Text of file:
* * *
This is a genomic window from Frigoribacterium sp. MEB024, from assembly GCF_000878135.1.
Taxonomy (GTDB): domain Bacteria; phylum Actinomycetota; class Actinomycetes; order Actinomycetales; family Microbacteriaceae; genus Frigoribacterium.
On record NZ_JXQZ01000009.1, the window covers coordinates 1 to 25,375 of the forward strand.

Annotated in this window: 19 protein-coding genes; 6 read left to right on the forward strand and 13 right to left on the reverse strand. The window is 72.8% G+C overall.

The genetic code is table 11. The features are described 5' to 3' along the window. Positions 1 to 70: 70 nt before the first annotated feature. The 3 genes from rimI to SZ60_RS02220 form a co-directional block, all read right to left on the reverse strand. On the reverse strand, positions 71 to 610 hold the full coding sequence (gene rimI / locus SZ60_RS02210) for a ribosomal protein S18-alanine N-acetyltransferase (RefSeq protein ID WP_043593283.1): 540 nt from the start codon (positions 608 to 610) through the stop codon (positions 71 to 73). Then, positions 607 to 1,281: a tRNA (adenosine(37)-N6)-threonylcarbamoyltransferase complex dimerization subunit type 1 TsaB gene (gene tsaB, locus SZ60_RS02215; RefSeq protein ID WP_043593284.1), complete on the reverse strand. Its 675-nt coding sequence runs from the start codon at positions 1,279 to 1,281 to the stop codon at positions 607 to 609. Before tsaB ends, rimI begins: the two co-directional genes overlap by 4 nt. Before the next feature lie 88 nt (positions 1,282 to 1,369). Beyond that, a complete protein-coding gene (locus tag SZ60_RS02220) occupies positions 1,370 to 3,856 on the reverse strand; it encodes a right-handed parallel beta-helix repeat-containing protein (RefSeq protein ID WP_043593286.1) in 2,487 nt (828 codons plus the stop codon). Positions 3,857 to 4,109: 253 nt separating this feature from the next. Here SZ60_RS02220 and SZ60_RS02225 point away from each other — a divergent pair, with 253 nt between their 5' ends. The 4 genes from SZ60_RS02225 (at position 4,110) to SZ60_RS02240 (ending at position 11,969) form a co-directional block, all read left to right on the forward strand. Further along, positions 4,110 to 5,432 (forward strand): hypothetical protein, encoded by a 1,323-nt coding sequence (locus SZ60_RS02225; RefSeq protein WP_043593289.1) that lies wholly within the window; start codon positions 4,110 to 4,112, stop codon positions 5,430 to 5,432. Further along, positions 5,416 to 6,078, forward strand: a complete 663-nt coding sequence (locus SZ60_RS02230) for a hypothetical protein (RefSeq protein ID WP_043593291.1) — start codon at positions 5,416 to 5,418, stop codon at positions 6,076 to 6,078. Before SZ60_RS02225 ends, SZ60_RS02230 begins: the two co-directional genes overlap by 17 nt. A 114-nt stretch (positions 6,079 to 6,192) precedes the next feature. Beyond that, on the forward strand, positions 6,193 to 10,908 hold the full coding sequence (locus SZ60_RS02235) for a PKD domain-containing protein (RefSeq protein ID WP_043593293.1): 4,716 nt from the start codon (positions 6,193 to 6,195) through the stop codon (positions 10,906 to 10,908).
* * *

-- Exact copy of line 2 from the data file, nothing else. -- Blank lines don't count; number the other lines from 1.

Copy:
Taxonomy (GTDB): domain Bacteria; phylum Actinomycetota; class Actinomycetes; order Actinomycetales; family Microbacteriaceae; genus Frigoribacterium.